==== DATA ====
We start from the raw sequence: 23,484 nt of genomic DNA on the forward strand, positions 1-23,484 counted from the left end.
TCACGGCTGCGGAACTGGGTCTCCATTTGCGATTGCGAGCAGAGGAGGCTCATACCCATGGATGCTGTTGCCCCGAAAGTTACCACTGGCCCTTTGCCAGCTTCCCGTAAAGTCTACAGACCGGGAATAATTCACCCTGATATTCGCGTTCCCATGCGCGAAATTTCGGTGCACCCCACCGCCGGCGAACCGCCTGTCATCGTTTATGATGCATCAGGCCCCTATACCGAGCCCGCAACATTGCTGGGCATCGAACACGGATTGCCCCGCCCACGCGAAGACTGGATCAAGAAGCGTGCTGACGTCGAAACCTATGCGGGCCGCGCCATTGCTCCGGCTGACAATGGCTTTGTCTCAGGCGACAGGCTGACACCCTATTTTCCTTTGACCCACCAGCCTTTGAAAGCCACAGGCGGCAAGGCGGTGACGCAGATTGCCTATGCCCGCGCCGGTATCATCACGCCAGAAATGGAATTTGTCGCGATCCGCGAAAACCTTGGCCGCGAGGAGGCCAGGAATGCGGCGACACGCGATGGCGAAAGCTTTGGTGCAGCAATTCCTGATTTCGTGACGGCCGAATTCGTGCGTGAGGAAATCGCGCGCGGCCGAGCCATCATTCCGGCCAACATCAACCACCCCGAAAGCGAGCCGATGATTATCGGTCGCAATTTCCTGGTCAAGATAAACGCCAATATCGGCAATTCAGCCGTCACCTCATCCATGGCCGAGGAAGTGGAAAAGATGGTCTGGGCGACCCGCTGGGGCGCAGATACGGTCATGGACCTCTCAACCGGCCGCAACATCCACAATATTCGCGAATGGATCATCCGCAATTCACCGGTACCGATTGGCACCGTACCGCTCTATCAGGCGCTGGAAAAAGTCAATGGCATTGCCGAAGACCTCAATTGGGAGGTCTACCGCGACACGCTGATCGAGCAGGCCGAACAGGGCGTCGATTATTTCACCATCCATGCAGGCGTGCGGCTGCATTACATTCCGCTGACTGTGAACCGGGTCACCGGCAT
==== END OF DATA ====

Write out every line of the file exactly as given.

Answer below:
We start from the raw sequence: 23,484 nt of genomic DNA on the forward strand, positions 1-23,484 counted from the left end.
TCACGGCTGCGGAACTGGGTCTCCATTTGCGATTGCGAGCAGAGGAGGCTCATACCCATGGATGCTGTTGCCCCGAAAGTTACCACTGGCCCTTTGCCAGCTTCCCGTAAAGTCTACAGACCGGGAATAATTCACCCTGATATTCGCGTTCCCATGCGCGAAATTTCGGTGCACCCCACCGCCGGCGAACCGCCTGTCATCGTTTATGATGCATCAGGCCCCTATACCGAGCCCGCAACATTGCTGGGCATCGAACACGGATTGCCCCGCCCACGCGAAGACTGGATCAAGAAGCGTGCTGACGTCGAAACCTATGCGGGCCGCGCCATTGCTCCGGCTGACAATGGCTTTGTCTCAGGCGACAGGCTGACACCCTATTTTCCTTTGACCCACCAGCCTTTGAAAGCCACAGGCGGCAAGGCGGTGACGCAGATTGCCTATGCCCGCGCCGGTATCATCACGCCAGAAATGGAATTTGTCGCGATCCGCGAAAACCTTGGCCGCGAGGAGGCCAGGAATGCGGCGACACGCGATGGCGAAAGCTTTGGTGCAGCAATTCCTGATTTCGTGACGGCCGAATTCGTGCGTGAGGAAATCGCGCGCGGCCGAGCCATCATTCCGGCCAACATCAACCACCCCGAAAGCGAGCCGATGATTATCGGTCGCAATTTCCTGGTCAAGATAAACGCCAATATCGGCAATTCAGCCGTCACCTCATCCATGGCCGAGGAAGTGGAAAAGATGGTCTGGGCGACCCGCTGGGGCGCAGATACGGTCATGGACCTCTCAACCGGCCGCAACATCCACAATATTCGCGAATGGATCATCCGCAATTCACCGGTACCGATTGGCACCGTACCGCTCTATCAGGCGCTGGAAAAAGTCAATGGCATTGCCGAAGACCTCAATTGGGAGGTCTACCGCGACACGCTGATCGAGCAGGCCGAACAGGGCGTCGATTATTTCACCATCCATGCAGGCGTGCGGCTGCATTACATTCCGCTGACTGTGAACCGGGTCACCGGCAT